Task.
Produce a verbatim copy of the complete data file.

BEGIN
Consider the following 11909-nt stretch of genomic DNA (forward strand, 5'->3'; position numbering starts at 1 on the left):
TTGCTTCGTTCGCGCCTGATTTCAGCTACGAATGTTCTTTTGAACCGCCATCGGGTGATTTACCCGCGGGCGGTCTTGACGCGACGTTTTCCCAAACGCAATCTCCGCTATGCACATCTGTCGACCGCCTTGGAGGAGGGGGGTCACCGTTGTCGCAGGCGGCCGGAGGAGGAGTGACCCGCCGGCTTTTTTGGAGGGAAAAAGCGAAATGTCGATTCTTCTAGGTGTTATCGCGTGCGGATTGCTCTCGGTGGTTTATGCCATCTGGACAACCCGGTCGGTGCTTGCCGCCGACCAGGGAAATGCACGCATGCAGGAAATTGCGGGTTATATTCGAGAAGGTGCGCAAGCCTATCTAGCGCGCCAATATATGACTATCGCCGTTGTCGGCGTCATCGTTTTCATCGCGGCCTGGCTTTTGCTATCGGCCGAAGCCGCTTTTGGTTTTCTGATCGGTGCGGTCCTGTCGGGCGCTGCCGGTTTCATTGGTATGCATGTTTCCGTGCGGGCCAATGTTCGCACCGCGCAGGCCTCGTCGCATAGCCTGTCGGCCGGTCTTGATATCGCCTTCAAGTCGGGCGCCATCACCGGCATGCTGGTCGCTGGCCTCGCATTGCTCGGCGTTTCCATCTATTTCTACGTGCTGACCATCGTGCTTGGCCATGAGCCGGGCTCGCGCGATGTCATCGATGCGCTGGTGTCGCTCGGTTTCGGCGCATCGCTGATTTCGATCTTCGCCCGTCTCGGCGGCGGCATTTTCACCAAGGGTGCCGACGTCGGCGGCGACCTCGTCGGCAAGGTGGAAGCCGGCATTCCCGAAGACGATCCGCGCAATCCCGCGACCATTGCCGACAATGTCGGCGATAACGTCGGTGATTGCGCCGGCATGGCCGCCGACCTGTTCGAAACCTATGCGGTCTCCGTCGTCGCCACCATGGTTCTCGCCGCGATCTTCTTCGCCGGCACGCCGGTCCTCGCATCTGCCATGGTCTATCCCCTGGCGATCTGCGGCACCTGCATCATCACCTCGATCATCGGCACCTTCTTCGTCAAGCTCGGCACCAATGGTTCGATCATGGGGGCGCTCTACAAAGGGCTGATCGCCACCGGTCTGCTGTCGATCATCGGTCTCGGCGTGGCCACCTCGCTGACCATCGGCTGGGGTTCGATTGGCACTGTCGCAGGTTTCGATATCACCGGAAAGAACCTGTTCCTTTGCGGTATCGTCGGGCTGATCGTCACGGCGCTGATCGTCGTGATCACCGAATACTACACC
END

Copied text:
Consider the following 11909-nt stretch of genomic DNA (forward strand, 5'->3'; position numbering starts at 1 on the left):
TTGCTTCGTTCGCGCCTGATTTCAGCTACGAATGTTCTTTTGAACCGCCATCGGGTGATTTACCCGCGGGCGGTCTTGACGCGACGTTTTCCCAAACGCAATCTCCGCTATGCACATCTGTCGACCGCCTTGGAGGAGGGGGGTCACCGTTGTCGCAGGCGGCCGGAGGAGGAGTGACCCGCCGGCTTTTTTGGAGGGAAAAAGCGAAATGTCGATTCTTCTAGGTGTTATCGCGTGCGGATTGCTCTCGGTGGTTTATGCCATCTGGACAACCCGGTCGGTGCTTGCCGCCGACCAGGGAAATGCACGCATGCAGGAAATTGCGGGTTATATTCGAGAAGGTGCGCAAGCCTATCTAGCGCGCCAATATATGACTATCGCCGTTGTCGGCGTCATCGTTTTCATCGCGGCCTGGCTTTTGCTATCGGCCGAAGCCGCTTTTGGTTTTCTGATCGGTGCGGTCCTGTCGGGCGCTGCCGGTTTCATTGGTATGCATGTTTCCGTGCGGGCCAATGTTCGCACCGCGCAGGCCTCGTCGCATAGCCTGTCGGCCGGTCTTGATATCGCCTTCAAGTCGGGCGCCATCACCGGCATGCTGGTCGCTGGCCTCGCATTGCTCGGCGTTTCCATCTATTTCTACGTGCTGACCATCGTGCTTGGCCATGAGCCGGGCTCGCGCGATGTCATCGATGCGCTGGTGTCGCTCGGTTTCGGCGCATCGCTGATTTCGATCTTCGCCCGTCTCGGCGGCGGCATTTTCACCAAGGGTGCCGACGTCGGCGGCGACCTCGTCGGCAAGGTGGAAGCCGGCATTCCCGAAGACGATCCGCGCAATCCCGCGACCATTGCCGACAATGTCGGCGATAACGTCGGTGATTGCGCCGGCATGGCCGCCGACCTGTTCGAAACCTATGCGGTCTCCGTCGTCGCCACCATGGTTCTCGCCGCGATCTTCTTCGCCGGCACGCCGGTCCTCGCATCTGCCATGGTCTATCCCCTGGCGATCTGCGGCACCTGCATCATCACCTCGATCATCGGCACCTTCTTCGTCAAGCTCGGCACCAATGGTTCGATCATGGGGGCGCTCTACAAAGGGCTGATCGCCACCGGTCTGCTGTCGATCATCGGTCTCGGCGTGGCCACCTCGCTGACCATCGGCTGGGGTTCGATTGGCACTGTCGCAGGTTTCGATATCACCGGAAAGAACCTGTTCCTTTGCGGTATCGTCGGGCTGATCGTCACGGCGCTGATCGTCGTGATCACCGAATACTACACC